For people with disabilities, mannequins can hurt – not help – the shopping experience

0
45


For Abigayle Quigley, models can amplify shopping difficulties, as they often describe what clothes would look like only on an able-bodied person. (Submitted by Abigayle Quigley)

In Canada, the average household spends almost $ 3,500 per year on clothing and accessories, a key part of the shopping experience being linked to stores displaying their clothes on mannequins.

But for people with disabilities, mannequins can be bitter reminders of exclusion.

Sheldon Crocker’s first memory of shopping for clothes is asking his mother why models didn’t look like him. Experiences like this continue to affect his self-esteem, he said.

“I felt excluded [and] feel out of place. It played a big role [in] my growth and even a little today, ”said Crocker, who suffers from arthrogryposis, which is characterized by joint contracture, causing muscle shortening.

As a person living with spina bifida and using a wheelchair, Abigayle Quigley says clothing on mannequins is a practical problem.

“Say if there’s, like, a knee-length skirt or, like, a dress or just a regular skirt. On a mannequin, it could be up to the knees. On me it could be ankle-high, ”Quigley said.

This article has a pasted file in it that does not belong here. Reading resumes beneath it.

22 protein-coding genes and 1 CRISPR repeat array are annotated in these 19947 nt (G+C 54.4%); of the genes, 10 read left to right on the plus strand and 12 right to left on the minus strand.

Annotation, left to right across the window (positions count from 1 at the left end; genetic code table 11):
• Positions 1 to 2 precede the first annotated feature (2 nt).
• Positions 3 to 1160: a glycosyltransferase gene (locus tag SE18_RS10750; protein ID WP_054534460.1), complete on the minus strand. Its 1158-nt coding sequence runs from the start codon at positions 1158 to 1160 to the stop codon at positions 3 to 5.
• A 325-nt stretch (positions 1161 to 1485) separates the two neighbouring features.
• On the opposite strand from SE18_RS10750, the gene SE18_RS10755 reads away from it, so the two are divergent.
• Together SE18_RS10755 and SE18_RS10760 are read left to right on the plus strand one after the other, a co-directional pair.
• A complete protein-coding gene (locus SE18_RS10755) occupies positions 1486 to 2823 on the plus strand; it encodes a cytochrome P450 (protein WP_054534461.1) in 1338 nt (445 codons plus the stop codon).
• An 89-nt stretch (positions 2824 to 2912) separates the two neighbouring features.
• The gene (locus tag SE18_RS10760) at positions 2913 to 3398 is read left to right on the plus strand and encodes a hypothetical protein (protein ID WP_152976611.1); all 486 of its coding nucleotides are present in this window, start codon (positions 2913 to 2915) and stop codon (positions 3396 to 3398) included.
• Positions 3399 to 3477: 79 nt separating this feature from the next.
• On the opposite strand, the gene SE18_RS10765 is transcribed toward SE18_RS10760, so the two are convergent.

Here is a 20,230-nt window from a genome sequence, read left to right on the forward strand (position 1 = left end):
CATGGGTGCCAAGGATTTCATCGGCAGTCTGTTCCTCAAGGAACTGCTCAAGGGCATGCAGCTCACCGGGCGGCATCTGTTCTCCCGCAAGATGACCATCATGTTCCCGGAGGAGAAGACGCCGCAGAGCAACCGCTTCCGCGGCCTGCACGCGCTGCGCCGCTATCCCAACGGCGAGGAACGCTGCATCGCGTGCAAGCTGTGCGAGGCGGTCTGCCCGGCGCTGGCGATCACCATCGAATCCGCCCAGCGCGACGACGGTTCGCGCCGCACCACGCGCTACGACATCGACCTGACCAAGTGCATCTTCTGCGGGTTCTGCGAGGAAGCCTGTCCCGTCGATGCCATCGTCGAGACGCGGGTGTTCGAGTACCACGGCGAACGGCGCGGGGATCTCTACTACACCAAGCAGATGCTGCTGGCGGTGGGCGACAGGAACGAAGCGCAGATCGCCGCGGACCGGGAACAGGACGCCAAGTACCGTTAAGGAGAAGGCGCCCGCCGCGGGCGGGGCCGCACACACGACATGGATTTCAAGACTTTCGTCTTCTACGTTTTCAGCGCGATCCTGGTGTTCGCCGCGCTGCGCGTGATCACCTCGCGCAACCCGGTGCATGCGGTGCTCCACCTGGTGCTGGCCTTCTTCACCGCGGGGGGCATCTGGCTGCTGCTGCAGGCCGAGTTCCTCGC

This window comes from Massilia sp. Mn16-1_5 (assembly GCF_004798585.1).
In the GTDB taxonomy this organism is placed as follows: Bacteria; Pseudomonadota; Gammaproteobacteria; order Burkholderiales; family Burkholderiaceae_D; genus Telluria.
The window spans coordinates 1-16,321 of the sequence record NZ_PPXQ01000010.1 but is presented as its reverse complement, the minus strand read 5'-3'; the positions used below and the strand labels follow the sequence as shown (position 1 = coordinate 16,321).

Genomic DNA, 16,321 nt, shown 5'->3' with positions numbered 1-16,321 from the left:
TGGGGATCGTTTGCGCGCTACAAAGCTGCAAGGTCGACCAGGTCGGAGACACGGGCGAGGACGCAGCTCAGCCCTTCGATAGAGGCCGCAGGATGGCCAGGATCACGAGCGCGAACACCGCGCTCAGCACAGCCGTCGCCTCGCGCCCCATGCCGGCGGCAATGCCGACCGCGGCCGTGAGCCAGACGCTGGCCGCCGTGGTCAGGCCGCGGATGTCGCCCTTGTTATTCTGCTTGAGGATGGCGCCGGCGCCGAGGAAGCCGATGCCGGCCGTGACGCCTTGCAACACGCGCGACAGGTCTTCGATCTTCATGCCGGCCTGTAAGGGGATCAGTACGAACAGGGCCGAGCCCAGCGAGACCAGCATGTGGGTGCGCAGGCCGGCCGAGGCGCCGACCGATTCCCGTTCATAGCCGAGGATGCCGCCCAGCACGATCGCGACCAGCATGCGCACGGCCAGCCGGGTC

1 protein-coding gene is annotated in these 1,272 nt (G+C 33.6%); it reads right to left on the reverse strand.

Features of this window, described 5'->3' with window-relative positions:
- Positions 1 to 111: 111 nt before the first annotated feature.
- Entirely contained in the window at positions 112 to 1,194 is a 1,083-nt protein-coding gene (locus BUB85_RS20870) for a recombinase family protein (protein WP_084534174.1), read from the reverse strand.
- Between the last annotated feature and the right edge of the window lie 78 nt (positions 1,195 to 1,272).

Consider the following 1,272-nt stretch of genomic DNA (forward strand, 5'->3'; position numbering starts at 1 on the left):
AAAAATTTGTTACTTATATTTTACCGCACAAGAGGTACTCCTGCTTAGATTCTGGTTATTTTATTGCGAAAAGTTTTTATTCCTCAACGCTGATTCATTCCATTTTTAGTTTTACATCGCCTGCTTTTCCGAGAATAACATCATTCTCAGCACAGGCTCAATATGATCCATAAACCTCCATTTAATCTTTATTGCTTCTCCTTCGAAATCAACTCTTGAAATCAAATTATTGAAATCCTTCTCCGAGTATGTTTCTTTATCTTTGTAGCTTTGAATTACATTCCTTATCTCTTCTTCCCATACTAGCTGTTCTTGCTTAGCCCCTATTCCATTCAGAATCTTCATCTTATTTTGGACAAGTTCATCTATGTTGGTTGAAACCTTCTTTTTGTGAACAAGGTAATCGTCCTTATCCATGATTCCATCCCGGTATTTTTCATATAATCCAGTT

Both Crocker and Quigley have said they want to see representation on mannequins not only for different types of physical disabilities, but also for a variety of genders, colors and body types.

Unrealistic bodily expectations

As a woman, Quigley said, she is aware of the unrealistic beauty standards the industry places on her gender. The tall, skinny mannequins represent an image of what a person should look like as opposed to real life, she said. In the 1960s, the very thin mannequin – inspired by the fashions of the time – began to sweep the curvy silhouettes, often found only in plus size stores.

Several Newfoundland and Labrador stores contacted by CBC declined to comment on the matter, although some store representatives said they are keeping mannequins until they need to be repaired or replaced. “Until they’re broken,” said a store representative.

Quigley said she found it upsetting.

“If a mannequin is broken, keep it. So what if he doesn’t have an arm or a leg? Keep it exposed because it is not broken. They are beautiful in their own way and I think it should be displayed. ”

Crocker said the stores’ attitudes were close to the different ideas of beauty and reality.

“Just because a mannequin has a broken finger – throwing it away is to represent or signify that people with disabilities are thrown to the side and don’t matter. “

Move from performative gestures to action

Diversity is often used by big brands to promote their core values, said Crocker and Quigley, but despite paying the same amount for the same clothes, they still don’t see representation in their shopping experience. .

Brands should move away from performative displays of diversity and involve a range of voices from a plethora of communities in decision-making, Crocker said

His request is simple: “Don’t just start talking, but walking – or rolling the roller on the chair.” ”

Learn more about CBC Newfoundland and Labrador

LEAVE A REPLY

Please enter your comment!
Please enter your name here